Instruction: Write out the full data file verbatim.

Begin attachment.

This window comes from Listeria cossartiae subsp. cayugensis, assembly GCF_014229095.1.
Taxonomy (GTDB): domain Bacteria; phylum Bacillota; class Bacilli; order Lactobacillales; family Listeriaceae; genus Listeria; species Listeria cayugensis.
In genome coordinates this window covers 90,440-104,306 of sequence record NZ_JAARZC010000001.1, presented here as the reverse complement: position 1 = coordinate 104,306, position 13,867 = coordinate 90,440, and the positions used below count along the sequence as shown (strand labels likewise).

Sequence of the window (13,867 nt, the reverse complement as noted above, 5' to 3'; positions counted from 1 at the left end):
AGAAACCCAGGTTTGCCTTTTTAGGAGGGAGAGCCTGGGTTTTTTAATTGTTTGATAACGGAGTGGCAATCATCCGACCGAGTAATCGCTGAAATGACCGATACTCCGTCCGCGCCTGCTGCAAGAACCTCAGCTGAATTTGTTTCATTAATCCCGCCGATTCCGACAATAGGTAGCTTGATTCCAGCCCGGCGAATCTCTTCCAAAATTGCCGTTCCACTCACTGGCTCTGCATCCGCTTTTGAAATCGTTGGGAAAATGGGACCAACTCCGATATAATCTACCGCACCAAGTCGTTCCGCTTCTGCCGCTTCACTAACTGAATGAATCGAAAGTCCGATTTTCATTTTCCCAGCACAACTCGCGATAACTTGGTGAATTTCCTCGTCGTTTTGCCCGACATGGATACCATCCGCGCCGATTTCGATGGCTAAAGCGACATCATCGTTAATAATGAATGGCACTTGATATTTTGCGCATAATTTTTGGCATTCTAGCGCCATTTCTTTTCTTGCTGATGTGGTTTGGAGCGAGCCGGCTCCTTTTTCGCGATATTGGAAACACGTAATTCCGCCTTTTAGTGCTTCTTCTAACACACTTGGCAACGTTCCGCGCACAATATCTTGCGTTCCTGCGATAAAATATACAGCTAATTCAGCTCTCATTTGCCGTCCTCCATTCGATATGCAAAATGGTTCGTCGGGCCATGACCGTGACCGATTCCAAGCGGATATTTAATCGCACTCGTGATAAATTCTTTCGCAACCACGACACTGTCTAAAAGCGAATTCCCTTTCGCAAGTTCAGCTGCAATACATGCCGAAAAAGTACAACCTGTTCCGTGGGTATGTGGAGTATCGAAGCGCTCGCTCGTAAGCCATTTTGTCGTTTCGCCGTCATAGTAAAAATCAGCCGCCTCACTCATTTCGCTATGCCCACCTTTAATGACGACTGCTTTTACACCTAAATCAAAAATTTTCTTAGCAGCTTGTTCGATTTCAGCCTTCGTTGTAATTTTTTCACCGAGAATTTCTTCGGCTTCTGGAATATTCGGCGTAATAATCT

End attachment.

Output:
This window comes from Listeria cossartiae subsp. cayugensis, assembly GCF_014229095.1.
Taxonomy (GTDB): domain Bacteria; phylum Bacillota; class Bacilli; order Lactobacillales; family Listeriaceae; genus Listeria; species Listeria cayugensis.
In genome coordinates this window covers 90,440-104,306 of sequence record NZ_JAARZC010000001.1, presented here as the reverse complement: position 1 = coordinate 104,306, position 13,867 = coordinate 90,440, and the positions used below count along the sequence as shown (strand labels likewise).

Sequence of the window (13,867 nt, the reverse complement as noted above, 5' to 3'; positions counted from 1 at the left end):
AGAAACCCAGGTTTGCCTTTTTAGGAGGGAGAGCCTGGGTTTTTTAATTGTTTGATAACGGAGTGGCAATCATCCGACCGAGTAATCGCTGAAATGACCGATACTCCGTCCGCGCCTGCTGCAAGAACCTCAGCTGAATTTGTTTCATTAATCCCGCCGATTCCGACAATAGGTAGCTTGATTCCAGCCCGGCGAATCTCTTCCAAAATTGCCGTTCCACTCACTGGCTCTGCATCCGCTTTTGAAATCGTTGGGAAAATGGGACCAACTCCGATATAATCTACCGCACCAAGTCGTTCCGCTTCTGCCGCTTCACTAACTGAATGAATCGAAAGTCCGATTTTCATTTTCCCAGCACAACTCGCGATAACTTGGTGAATTTCCTCGTCGTTTTGCCCGACATGGATACCATCCGCGCCGATTTCGATGGCTAAAGCGACATCATCGTTAATAATGAATGGCACTTGATATTTTGCGCATAATTTTTGGCATTCTAGCGCCATTTCTTTTCTTGCTGATGTGGTTTGGAGCGAGCCGGCTCCTTTTTCGCGATATTGGAAACACGTAATTCCGCCTTTTAGTGCTTCTTCTAACACACTTGGCAACGTTCCGCGCACAATATCTTGCGTTCCTGCGATAAAATATACAGCTAATTCAGCTCTCATTTGCCGTCCTCCATTCGATATGCAAAATGGTTCGTCGGGCCATGACCGTGACCGATTCCAAGCGGATATTTAATCGCACTCGTGATAAATTCTTTCGCAACCACGACACTGTCTAAAAGCGAATTCCCTTTCGCAAGTTCAGCTGCAATACATGCCGAAAAAGTACAACCTGTTCCGTGGGTATGTGGAGTATCGAAGCGCTCGCTCGTAAGCCATTTTGTCGTTTCGCCGTCATAGTAAAAATCAGCCGCCTCACTCATTTCGCTATGCCCACCTTTAATGACGACTGCTTTTACACCTAAATCAAAAATTTTCTTAGCAGCTTGTTCGATTTCAGCCTTCGTTGTAATTTTTTCACCGAGAATTTCTTCGGCTTCTGGAATATTCGGCGTAATAATCT